• Sports like rugby and cricket (sorry, netball) will reach and win over an expanded audience. (Hey, it’s sorta worked with soccer…)
  • South Africans love malls. Americans love malls. It’s a love connection sweeter than a Cinnabon.

Yes, the election in the US is still a year away – and South Africa will have one of its own in the interim, which will undoubtedly add some funk to this drama – but I say it’s never too early to develop your marketing strategy. To get things started, I’ve come up with a few potential slogans for a South Africa interested in wooing liberal Americans:

  • South Africa: Even the lions in our streets are pro-choice
  • South Africa: Because a young democracy still values its constitution*
  • South Africa: Hey, we could use a few more folks who don’t secretly long for the old days
  • South Africa: Yes, we are a country…no, not near Kilimanjaro…right, at the bottom…well, below what was called Rhodesia, it’s now Zimb…just come here and we’ll show you…
*just don’t ask us about the Protection of Information Bill

Anyway, that’s just something I was thinking about. Those of you who have been to counseling or are shrinks yourselves can probably see that this post was, what, my attempt to rationalize my own return to South Africa should the words “President Bachmann and Vice President Santorum” ever spew from Wolf Blitzer’s bearded lips? Yeah, that’s probably right…

Missent to Jamaica

Most of the stories are the stuff of urban legends. A cache of undelivered letters found in a postman’s home. Bundles of mail burned under a bridge. Birthday cards that never arrived.

Of course, in Chicago, this stuff is not only believable, it is often true. Beyond the annoyances of finding last week’s Time Out in the mailbox or wading through mountains of discarded rubber bands the mail carrier couldn’t be bothered to discard (or reuse?), there are times when it seems like the USPS in Chicago just doesn’t care.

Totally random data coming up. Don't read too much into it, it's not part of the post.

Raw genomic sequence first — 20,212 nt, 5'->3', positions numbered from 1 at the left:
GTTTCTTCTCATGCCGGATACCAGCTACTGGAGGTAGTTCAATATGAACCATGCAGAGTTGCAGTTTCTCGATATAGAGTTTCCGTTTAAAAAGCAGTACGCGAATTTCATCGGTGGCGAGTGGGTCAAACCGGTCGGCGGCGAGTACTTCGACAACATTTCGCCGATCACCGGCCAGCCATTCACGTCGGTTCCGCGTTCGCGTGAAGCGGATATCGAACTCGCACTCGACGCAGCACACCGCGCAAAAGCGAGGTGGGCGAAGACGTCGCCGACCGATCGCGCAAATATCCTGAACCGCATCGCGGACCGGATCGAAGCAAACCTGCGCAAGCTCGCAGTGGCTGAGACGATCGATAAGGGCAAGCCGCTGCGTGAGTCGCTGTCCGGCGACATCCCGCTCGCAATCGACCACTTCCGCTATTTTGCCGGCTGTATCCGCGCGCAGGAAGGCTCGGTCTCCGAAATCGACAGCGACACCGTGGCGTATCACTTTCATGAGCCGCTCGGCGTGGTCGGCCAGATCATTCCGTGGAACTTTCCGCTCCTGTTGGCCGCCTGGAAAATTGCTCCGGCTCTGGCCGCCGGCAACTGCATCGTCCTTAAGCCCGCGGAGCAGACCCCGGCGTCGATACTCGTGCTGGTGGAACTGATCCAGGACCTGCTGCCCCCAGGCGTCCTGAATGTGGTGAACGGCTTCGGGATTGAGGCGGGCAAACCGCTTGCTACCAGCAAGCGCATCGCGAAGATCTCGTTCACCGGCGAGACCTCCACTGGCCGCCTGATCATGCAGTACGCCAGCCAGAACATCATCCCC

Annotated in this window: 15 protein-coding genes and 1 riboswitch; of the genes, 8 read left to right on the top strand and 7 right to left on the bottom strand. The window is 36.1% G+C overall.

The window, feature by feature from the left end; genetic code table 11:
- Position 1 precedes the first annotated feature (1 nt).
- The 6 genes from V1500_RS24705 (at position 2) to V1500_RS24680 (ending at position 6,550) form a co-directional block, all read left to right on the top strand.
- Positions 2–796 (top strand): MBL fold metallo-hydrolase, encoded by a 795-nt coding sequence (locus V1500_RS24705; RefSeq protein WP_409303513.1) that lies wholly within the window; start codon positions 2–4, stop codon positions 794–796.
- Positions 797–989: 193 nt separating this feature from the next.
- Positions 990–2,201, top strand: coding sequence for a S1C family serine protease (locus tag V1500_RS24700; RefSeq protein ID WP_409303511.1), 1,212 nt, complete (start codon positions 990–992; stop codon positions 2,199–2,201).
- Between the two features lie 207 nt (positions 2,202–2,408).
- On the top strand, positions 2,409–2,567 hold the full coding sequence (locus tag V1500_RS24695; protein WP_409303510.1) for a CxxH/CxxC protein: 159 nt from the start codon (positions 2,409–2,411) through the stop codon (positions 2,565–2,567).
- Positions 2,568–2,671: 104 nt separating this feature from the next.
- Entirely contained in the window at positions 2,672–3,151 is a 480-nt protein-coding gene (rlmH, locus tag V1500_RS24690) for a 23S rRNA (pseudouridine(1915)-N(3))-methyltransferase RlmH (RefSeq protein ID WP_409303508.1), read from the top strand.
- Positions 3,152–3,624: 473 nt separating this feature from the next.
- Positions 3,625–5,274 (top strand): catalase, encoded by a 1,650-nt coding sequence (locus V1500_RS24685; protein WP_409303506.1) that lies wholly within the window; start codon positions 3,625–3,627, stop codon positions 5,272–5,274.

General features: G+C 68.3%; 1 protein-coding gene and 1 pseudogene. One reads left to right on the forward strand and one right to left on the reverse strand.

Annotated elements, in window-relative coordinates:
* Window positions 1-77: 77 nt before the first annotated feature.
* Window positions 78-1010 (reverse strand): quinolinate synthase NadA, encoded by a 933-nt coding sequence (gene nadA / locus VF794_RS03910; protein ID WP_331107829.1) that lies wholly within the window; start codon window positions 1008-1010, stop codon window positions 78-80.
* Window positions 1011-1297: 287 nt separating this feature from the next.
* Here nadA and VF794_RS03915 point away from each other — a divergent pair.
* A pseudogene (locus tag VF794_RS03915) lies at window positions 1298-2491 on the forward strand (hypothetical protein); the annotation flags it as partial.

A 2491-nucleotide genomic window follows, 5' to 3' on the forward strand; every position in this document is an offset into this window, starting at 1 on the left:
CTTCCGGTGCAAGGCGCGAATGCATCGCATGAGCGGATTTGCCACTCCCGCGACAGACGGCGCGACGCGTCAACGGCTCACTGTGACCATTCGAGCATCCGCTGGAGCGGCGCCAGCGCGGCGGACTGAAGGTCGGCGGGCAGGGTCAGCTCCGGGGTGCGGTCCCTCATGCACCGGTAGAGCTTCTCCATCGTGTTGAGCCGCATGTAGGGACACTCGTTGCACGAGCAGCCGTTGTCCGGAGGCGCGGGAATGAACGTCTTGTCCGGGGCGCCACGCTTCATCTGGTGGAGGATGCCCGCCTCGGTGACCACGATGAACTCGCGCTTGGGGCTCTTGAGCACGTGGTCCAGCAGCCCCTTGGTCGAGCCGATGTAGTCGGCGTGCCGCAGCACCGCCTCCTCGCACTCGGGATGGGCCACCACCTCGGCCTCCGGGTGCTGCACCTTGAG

Like it is one giant Dead Letter Office.

Among the myriad logistical details to cover before we left Chicago was what to do about our mail delivery this year. While we canceled every magazine and catalog we could think of, and made sure we could pay all critical bills online, we knew that there would still be important letters coming through. Or, at least that should be coming through.

Though jaded by years of mail fails, we nevertheless made a special trip to the main postal facility, Cardiss Collins, to inquire about international forwarding.

“Hi. We are moving to South Africa for one year. Can we have our mail forwarded there?”


“South Africa.”

“Uh huh.”

“How do we do that?”

Blank stare.

Expectant stare.

“Uh, ya gotta fill out the form.”

“Just one, or one for each of us?”

“Yeah, both.”

We found the forms in a dingy cubby and began to fill them out. They were like mini standardized tests on postcards, with dozens of loose coupons for moving companies, car rental services and storage facilities. We entered our names and the forwarding start/stop dates into the tiny squares. All black. ALL CAPS.

But, wait. There’s no place to enter information about the address in the foreign country. We are not moving to South Carolina or South Dakota, we are moving to South Africa.